Dazed and Confused

I’m not an expert on Hollywood.

But I’m as much of an expert as I believe I can be at this point in my career.

Meaning, I’ve done the research, I’ve asked the right questions, I’ve put myself out there.

So while I’m not an expert, I think I can safely share a revelation I’ve had recently.

I’ve wasted a lot of my time here.

I’ve lived in LA for 482 days. That’s approximately 16 months. In fact, I’ll hit 16 months next Sunday.

When I moved here I felt pretty confident. Four years prior I had moved from Tucson, AZ to Portland, OR where I had no job and I knew no one. I survived that. I could survive LA.

Because I knew plenty of people. And I knew I could get a job (I got a great paying nanny job three days after I arrived in LA.) I also had more money saved up this time.

And I really did know people. I knew people who are pretty well-known in the comedy scene. I knew a photographer who knows pretty much everyone in LA. I knew someone who’d been a writers’ assistant on a show. I had friends from Tucson whom had moved to LA when I moved to Portland. Even though they didn’t work in Hollywood, they knew plenty of people who did.

And I knew people from Twitter. In fact, it’s where I found my mentor. He took me under his wing and introduced me to people; he submitted my resume; he invited me to his writers’ group. He’s been my greatest ally.

It should have been easy. Because I’ve always risen to the challenge.

But this time was different. I’d miscalculated. Sure, I’d miscalculated how hard it would be to break in to Hollywood, but more importantly I’d miscalculated my connections.

I was a Freshman trying to get in with the Juniors and Seniors.

And this meant I would forever be three steps behind. This wasn’t good for my self-esteem and it wasn’t good for my career.

At first glance, it might seem as if I had the right idea (and the right connections), but here’s the thing. It’s great to choose a mentor who’s a Senior, but as for choosing friends—it doesn’t work. At least not organically.

Because they already have their friends. Friends who can give help just as much as they receive it. Friends who know what it’s like to worry about your career beyond just finding a job. Friends whom they can vent to and not feel guilty. There’s a symbiotic nature in those friendships that will never exist between Freshmen and Seniors.

They’ve built their social network. And breaking into that is difficult and oftentimes futile. Not that it can’t be done, but should it be done?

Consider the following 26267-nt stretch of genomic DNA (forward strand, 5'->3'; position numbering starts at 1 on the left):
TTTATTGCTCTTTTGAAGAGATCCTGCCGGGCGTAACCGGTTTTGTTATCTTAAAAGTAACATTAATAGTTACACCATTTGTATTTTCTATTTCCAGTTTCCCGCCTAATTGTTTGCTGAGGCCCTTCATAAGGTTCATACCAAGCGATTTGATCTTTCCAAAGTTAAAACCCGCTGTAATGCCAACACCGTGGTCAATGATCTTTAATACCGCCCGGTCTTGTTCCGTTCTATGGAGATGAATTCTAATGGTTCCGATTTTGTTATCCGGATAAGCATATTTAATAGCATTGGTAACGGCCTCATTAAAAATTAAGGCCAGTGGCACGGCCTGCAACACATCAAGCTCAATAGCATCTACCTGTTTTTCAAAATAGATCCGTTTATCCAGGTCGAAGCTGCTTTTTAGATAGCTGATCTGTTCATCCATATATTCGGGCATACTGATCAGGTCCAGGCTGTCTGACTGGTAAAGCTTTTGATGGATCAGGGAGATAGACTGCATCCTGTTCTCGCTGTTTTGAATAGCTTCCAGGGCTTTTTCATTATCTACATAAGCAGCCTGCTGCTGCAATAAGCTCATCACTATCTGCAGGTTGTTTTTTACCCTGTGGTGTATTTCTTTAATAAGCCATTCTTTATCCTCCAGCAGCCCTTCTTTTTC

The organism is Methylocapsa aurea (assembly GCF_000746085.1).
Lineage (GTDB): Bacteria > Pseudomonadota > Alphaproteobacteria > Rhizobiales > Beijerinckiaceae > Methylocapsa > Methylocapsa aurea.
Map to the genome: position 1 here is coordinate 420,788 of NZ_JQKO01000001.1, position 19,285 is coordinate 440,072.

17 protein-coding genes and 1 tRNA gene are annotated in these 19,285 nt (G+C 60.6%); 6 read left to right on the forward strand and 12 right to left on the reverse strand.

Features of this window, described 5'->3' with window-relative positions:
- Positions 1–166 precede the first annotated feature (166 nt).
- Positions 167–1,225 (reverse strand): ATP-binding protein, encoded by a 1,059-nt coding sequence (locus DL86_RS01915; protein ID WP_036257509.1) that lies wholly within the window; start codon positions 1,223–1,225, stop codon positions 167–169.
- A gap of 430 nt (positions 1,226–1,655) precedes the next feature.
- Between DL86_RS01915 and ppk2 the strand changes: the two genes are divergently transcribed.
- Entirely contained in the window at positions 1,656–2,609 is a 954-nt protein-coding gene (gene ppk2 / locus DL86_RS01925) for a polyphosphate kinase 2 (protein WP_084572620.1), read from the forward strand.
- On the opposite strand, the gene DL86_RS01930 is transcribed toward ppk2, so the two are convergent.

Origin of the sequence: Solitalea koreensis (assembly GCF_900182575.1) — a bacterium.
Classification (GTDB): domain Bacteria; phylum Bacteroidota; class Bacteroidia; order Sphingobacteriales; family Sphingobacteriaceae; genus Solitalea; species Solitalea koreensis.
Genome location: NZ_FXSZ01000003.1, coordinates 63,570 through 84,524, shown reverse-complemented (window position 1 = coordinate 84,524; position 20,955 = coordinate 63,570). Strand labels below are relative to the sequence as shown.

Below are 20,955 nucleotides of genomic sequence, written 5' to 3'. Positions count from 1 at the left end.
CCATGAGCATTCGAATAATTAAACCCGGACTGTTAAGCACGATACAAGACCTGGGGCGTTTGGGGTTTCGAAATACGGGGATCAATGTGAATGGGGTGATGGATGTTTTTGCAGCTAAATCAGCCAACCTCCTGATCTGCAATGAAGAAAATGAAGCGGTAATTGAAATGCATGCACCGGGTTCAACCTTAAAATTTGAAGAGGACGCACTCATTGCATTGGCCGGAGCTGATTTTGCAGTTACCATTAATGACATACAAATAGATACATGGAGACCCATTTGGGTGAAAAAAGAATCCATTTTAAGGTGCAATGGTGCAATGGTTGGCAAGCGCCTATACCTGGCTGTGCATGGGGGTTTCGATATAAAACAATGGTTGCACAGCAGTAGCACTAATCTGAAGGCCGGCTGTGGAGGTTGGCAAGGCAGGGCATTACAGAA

I came to this realization when I attended my first mixer for feminist assistants (mostly women, but also people all along the spectrum).

Truthfully, I’d been slowly coming to this realization, but the mixer cemented it for me.

Here were my people. People who knew (and remember) how much it sucks to be at the assistant level. People who had ambition and know-how, but hadn’t quite gotten that break.

Because it is a break.

I heard so many stories similar to mine.

Women who had the experience, know-how, and the references and still didn’t get the job. They nailed the interview but they still didn’t get the job.

They should have gotten the job, but they still didn’t get the job.

It was relief to know I wasn’t the only one.

I still met people who could be great resources. People who hear about jobs, people who could give advice on how to further my career, people who were just slightly further in their career than I am.

But when it came down to it, they were still Freshmen like me.

And man did it feel good to know I wasn’t alone.

Because being surrounded by people more successful than I had the opposite effect. It made me feel more alone than I ever have before. I didn’t have anyone who truly understood what I was going through.

And maybe now I do.

And maybe, just maybe, if I’d figured this out sooner I could have saved myself a lot of time and strife.

So hopefully if you’re reading this and about to move to LA or just moved here or even if you’ve been here longer than I have and you’re wondering why you haven’t gotten further in your career—maybe this can save you some strife as well.

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